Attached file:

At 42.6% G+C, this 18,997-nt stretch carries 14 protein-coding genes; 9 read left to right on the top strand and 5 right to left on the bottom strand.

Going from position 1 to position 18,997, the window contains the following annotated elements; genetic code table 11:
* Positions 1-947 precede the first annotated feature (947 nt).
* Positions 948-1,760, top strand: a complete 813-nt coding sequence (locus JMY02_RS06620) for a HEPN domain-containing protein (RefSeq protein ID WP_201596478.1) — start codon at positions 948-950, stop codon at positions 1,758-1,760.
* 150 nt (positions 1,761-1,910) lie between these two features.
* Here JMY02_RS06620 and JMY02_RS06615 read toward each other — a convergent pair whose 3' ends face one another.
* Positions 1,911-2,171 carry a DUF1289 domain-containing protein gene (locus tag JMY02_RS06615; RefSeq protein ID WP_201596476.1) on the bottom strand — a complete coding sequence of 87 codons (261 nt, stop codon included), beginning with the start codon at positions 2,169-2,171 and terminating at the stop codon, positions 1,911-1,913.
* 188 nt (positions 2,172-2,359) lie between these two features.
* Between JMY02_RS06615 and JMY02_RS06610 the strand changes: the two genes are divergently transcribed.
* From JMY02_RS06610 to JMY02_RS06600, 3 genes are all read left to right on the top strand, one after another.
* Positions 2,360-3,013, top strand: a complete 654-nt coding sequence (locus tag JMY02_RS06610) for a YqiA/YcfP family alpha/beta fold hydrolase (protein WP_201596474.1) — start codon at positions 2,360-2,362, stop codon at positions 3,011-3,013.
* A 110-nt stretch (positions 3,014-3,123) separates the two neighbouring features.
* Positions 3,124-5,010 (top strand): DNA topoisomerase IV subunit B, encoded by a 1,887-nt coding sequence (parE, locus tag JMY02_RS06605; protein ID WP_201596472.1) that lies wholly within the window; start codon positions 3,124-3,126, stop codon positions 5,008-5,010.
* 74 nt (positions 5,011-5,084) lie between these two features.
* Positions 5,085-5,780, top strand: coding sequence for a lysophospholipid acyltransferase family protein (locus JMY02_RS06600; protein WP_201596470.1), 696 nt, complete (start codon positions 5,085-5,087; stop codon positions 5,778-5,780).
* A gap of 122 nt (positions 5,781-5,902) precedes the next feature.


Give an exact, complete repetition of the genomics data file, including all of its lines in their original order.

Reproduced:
At 42.6% G+C, this 18,997-nt stretch carries 14 protein-coding genes; 9 read left to right on the top strand and 5 right to left on the bottom strand.

Going from position 1 to position 18,997, the window contains the following annotated elements; genetic code table 11:
* Positions 1-947 precede the first annotated feature (947 nt).
* Positions 948-1,760, top strand: a complete 813-nt coding sequence (locus JMY02_RS06620) for a HEPN domain-containing protein (RefSeq protein ID WP_201596478.1) — start codon at positions 948-950, stop codon at positions 1,758-1,760.
* 150 nt (positions 1,761-1,910) lie between these two features.
* Here JMY02_RS06620 and JMY02_RS06615 read toward each other — a convergent pair whose 3' ends face one another.
* Positions 1,911-2,171 carry a DUF1289 domain-containing protein gene (locus tag JMY02_RS06615; RefSeq protein ID WP_201596476.1) on the bottom strand — a complete coding sequence of 87 codons (261 nt, stop codon included), beginning with the start codon at positions 2,169-2,171 and terminating at the stop codon, positions 1,911-1,913.
* 188 nt (positions 2,172-2,359) lie between these two features.
* Between JMY02_RS06615 and JMY02_RS06610 the strand changes: the two genes are divergently transcribed.
* From JMY02_RS06610 to JMY02_RS06600, 3 genes are all read left to right on the top strand, one after another.
* Positions 2,360-3,013, top strand: a complete 654-nt coding sequence (locus tag JMY02_RS06610) for a YqiA/YcfP family alpha/beta fold hydrolase (protein WP_201596474.1) — start codon at positions 2,360-2,362, stop codon at positions 3,011-3,013.
* A 110-nt stretch (positions 3,014-3,123) separates the two neighbouring features.
* Positions 3,124-5,010 (top strand): DNA topoisomerase IV subunit B, encoded by a 1,887-nt coding sequence (parE, locus tag JMY02_RS06605; protein ID WP_201596472.1) that lies wholly within the window; start codon positions 3,124-3,126, stop codon positions 5,008-5,010.
* 74 nt (positions 5,011-5,084) lie between these two features.
* Positions 5,085-5,780, top strand: coding sequence for a lysophospholipid acyltransferase family protein (locus JMY02_RS06600; protein WP_201596470.1), 696 nt, complete (start codon positions 5,085-5,087; stop codon positions 5,778-5,780).
* A gap of 122 nt (positions 5,781-5,902) precedes the next feature.